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More about radiotherapy > Modern radiotherapy techniques


radiotherapy techniques.

Our patients benefit from modern radiotherapy techniques.

IMRT (Intensity-Modulated Radiotherapy)


The radiation intensity is individually modulated from each direction in such a way that it adds up to an optimum dose distribution in the target volume. In the conventional IMRT method, a number of differently sized field segments shaped with a multileaf collimator are radiated sequentially ("step & shoot IMRT") for intensity modulation from the direction of each single beam.

The benefits for our patients: The high-dose range can be adapted precisely to the shape of the target volume, so that adjacent risk areas can be better protected. This makes it possible to increase the dose in the target volume without a higher load on these organs.

Areas of application: Step & shoot IMRT is used only in very few special cases, as VMAT is more suitable.

VMAT (Volumetric Modulated Arc Therapy)


The radiation device rotates continuously around the patient during radiotherapy. At the same time, the rotation speed, beam field shape and dose rate constantly change so that the optimum radiation intensity is irradiated from each direction.

Benefits for our patients: Equally high-dose adjustment to the target volume as with the step & shoot IMRT, in addition to an even more homogeneous dose distribution with significantly shorter irradiation times (only 1 to 3 min instead of 8 to 12 min).

Areas of application: All radiotherapy on prostate, bowel, head & neck, lung, brain and gynecological tumours, with simultaneous integrated boosts, as well as other suitable indicators in individual cases, such as left-sided breast cancer or bone metastases in the spine, if the patient would benefit from this.

IGRT (Image-Guided Radiotherapy)


Before a radiotherapy session, a 'Conebeam-CT' (computed tomography) is carried out directly by the radiotherapy device and compared with the planning CT. The correct positioning of the patient can be checked and, if necessary, corrected automatically to 1 mm. In addition, organ responses within the body can be recognised and taken into account.

Benefits for our patients: Significantly higher target accuracy and thus both better treatment possibilities and lower risk of side effects.

Areas of application: For all IMRT and VMAT radiation techniques as well as for all further indications, which require highly accurate patient positioning.

AgilityTM - Collimator


The currently fastest and most high-resolution large-field multileaf collimator in the world has 160 tungsten leaves with only 5 mm effective width. A ruby ​​reflector sits on each leaf, which reflects UV light to a CCD camera. Thus, the position of each leaf is constantly monitored optically with an accuracy of 0.1 mm. The leaves can be retracted and retracted independently at an extremely high speed of up to 6.5 cm per second. The collimator shields the radiation by more than 99.5%, which is higher than any other collimator on the market.

Benefits for our patients: Thanks to a high-precision adjustment of the radiation to the target area and the smallest amount of radiation absorption, healthy tissue is even better protected.

Areas of application: Where a high-precision beam field adjustment offers advantages for the patient. (Normally not for breast radiotherapy, palliative or non-malignant radiotherapy - our also very precise MLCi2 collimator is used here).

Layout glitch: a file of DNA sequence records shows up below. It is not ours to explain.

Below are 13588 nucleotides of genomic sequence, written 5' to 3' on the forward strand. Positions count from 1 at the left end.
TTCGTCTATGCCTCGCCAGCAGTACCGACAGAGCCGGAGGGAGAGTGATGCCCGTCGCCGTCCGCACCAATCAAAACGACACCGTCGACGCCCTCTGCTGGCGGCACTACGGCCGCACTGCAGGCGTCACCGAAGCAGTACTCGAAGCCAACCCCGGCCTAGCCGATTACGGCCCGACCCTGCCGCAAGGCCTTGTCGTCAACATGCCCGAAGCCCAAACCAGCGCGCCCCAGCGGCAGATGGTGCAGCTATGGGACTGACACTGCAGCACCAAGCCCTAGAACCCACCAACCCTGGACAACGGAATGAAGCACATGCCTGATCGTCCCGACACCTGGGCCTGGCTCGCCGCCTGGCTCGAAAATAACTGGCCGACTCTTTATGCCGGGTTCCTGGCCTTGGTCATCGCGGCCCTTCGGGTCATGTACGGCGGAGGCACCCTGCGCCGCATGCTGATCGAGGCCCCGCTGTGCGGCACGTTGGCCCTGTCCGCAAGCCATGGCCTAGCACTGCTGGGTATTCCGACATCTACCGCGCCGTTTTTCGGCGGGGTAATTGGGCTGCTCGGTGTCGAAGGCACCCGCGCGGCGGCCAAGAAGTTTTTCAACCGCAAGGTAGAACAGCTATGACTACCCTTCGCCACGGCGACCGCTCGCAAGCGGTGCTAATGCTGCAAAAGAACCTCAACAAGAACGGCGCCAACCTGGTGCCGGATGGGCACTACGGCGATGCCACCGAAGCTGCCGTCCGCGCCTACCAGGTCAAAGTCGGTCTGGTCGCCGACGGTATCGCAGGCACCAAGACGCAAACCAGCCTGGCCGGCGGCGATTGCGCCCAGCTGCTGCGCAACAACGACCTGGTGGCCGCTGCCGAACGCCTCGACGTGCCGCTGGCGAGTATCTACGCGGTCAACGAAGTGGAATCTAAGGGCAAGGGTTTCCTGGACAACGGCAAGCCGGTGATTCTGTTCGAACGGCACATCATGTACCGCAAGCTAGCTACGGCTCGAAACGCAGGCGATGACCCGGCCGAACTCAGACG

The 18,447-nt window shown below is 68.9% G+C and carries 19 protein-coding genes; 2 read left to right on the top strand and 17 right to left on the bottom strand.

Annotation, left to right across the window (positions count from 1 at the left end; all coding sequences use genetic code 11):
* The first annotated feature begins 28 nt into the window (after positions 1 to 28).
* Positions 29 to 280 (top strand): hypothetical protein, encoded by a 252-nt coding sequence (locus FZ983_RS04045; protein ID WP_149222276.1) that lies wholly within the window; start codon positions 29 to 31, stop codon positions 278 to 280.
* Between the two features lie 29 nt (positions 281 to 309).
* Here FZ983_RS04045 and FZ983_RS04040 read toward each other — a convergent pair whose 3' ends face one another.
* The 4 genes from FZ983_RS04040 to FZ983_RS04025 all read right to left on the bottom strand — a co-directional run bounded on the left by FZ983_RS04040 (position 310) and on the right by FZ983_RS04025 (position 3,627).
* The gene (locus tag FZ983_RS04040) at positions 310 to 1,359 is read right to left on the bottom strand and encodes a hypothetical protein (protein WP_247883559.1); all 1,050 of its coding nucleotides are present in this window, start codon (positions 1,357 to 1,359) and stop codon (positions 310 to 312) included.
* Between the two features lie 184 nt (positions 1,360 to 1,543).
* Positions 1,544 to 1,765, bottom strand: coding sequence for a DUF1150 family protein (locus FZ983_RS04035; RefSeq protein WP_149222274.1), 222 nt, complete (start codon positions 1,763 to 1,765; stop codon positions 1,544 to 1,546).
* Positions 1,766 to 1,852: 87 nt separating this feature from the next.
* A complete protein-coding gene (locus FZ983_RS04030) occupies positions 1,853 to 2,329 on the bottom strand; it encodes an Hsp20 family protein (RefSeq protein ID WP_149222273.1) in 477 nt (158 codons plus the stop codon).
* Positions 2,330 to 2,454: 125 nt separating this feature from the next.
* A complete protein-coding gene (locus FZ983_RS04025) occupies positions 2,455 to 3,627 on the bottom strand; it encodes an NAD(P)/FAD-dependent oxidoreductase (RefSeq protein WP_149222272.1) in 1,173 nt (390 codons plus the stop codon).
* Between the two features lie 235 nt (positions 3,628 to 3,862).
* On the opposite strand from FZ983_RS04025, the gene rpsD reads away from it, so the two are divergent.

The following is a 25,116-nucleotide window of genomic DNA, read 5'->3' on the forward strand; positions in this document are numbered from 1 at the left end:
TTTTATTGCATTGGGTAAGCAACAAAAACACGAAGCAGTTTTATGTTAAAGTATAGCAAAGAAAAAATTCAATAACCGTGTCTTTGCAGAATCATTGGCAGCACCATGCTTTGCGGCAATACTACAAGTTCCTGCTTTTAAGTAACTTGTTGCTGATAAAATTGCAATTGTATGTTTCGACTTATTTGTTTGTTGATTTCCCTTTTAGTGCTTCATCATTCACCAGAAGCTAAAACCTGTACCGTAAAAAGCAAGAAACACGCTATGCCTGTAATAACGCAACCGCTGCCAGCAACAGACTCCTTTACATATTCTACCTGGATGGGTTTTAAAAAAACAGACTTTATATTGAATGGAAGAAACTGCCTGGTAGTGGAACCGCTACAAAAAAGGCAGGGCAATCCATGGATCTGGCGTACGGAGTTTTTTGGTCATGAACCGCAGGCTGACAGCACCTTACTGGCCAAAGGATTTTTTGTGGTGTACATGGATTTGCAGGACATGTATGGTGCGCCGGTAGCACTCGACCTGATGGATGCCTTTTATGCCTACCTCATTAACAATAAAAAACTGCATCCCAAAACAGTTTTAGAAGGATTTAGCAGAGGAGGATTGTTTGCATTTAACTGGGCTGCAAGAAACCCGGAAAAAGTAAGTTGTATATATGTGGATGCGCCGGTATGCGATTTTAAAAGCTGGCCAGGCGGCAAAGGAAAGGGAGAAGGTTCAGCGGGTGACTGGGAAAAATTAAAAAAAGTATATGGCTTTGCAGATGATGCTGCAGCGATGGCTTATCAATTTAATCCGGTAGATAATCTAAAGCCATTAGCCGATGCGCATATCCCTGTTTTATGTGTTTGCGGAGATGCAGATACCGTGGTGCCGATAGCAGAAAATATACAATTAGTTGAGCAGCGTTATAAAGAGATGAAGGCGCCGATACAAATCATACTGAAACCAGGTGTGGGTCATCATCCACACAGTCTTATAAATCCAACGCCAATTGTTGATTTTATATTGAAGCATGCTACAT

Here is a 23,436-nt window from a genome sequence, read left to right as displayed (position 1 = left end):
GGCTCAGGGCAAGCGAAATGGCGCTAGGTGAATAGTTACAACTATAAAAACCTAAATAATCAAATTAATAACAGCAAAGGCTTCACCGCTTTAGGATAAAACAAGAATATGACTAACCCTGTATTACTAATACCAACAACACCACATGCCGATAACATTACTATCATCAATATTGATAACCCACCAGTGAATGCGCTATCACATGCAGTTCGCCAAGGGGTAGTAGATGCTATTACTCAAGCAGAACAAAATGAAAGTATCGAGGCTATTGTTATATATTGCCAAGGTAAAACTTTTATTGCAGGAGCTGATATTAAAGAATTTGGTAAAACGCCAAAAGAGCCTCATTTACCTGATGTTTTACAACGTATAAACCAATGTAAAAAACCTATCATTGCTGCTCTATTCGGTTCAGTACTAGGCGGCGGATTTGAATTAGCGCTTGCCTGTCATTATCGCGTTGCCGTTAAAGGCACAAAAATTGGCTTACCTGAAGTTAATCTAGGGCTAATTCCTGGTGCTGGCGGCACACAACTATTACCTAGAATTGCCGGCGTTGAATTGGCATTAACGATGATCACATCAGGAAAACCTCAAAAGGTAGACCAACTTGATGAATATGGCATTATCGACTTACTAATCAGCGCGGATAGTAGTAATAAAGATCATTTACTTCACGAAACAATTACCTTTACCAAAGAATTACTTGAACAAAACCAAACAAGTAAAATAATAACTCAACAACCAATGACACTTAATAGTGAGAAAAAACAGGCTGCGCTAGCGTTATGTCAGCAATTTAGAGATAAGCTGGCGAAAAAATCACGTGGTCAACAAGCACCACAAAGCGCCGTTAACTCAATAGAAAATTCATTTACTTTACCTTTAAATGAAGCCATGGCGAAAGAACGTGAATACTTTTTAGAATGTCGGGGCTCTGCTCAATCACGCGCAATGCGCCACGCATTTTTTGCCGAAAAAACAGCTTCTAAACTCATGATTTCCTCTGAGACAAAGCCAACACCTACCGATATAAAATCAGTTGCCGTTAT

FFF (Flattening Filter Free – radiotherapy)


When applying FFF, the flattening filter is driven out of the radiating head, which otherwise ensures a dose-beam distribution balanced over the entire radiation field in the case of conventional irradiation. For IMRT, this is no longer absolutely necessary. Thanks to the omission of the flattening filter, less scattered radiation is produced. In addition, a higher dose can be deponated per minute.

Benefits for our patients: The radiation exposure outside the directly irradiated body area, as well as the risk of a second tumour, is reduced by 30 to 70%. The higher dose rate allows a shortening of the radiotherapy time with high single doses.

Areas of application: Small and medium-sized target volumes e.g. in stereotaxis of brain, lung or liver tumours, in very young patients, and in individual cases, e.g. in prostate patients.

Stereotactic Radiotherapy


By applying stereotactic radiotherapy, small volumes (for example, tumours in early stages) can be targeted highly accurately and irradiated with high single doses. For this purpose, e.g. the head is fixed with specially adapted thermoplastic masks to the exact millimetre. A rigid frame screwed to the skull is no longer required. Stereotaxis is always performed with IGRT, usually with VMAT and, if necessary, with FFF.

The benefits for our patients: This highly accurate radiotherapy can save the patient from having to go through a difficult operation, and is often the only possible therapy for inoperable tumours.

Areas of application: Small (inoperable) tumours or metastases in the brain, lung or liver, meningiomas, acoustic neuroma and pituitary adenomas.

SpaceOAR (TM) Hydrogel (Spacer Gel)

Spacer-Gel SpaceOAR

It is possible to inject a special spacer gel between the rectum and the prostate. This keeps the rectum away from the high dose area, and therefore helps to avoid side effects in the rectum. The gel is injected once under ultrasound control before the start of radiotherapy, and remains there for several weeks during the radiotherapy. Afterwards, it is completely decomposed by the body within a few months.

Benefits for our patients: Additional endocrine protection and thus reduced risk of side-effects.

Areas of application: In prostate patients with a particularly unfavourable anatomy, and at the request of the patient.

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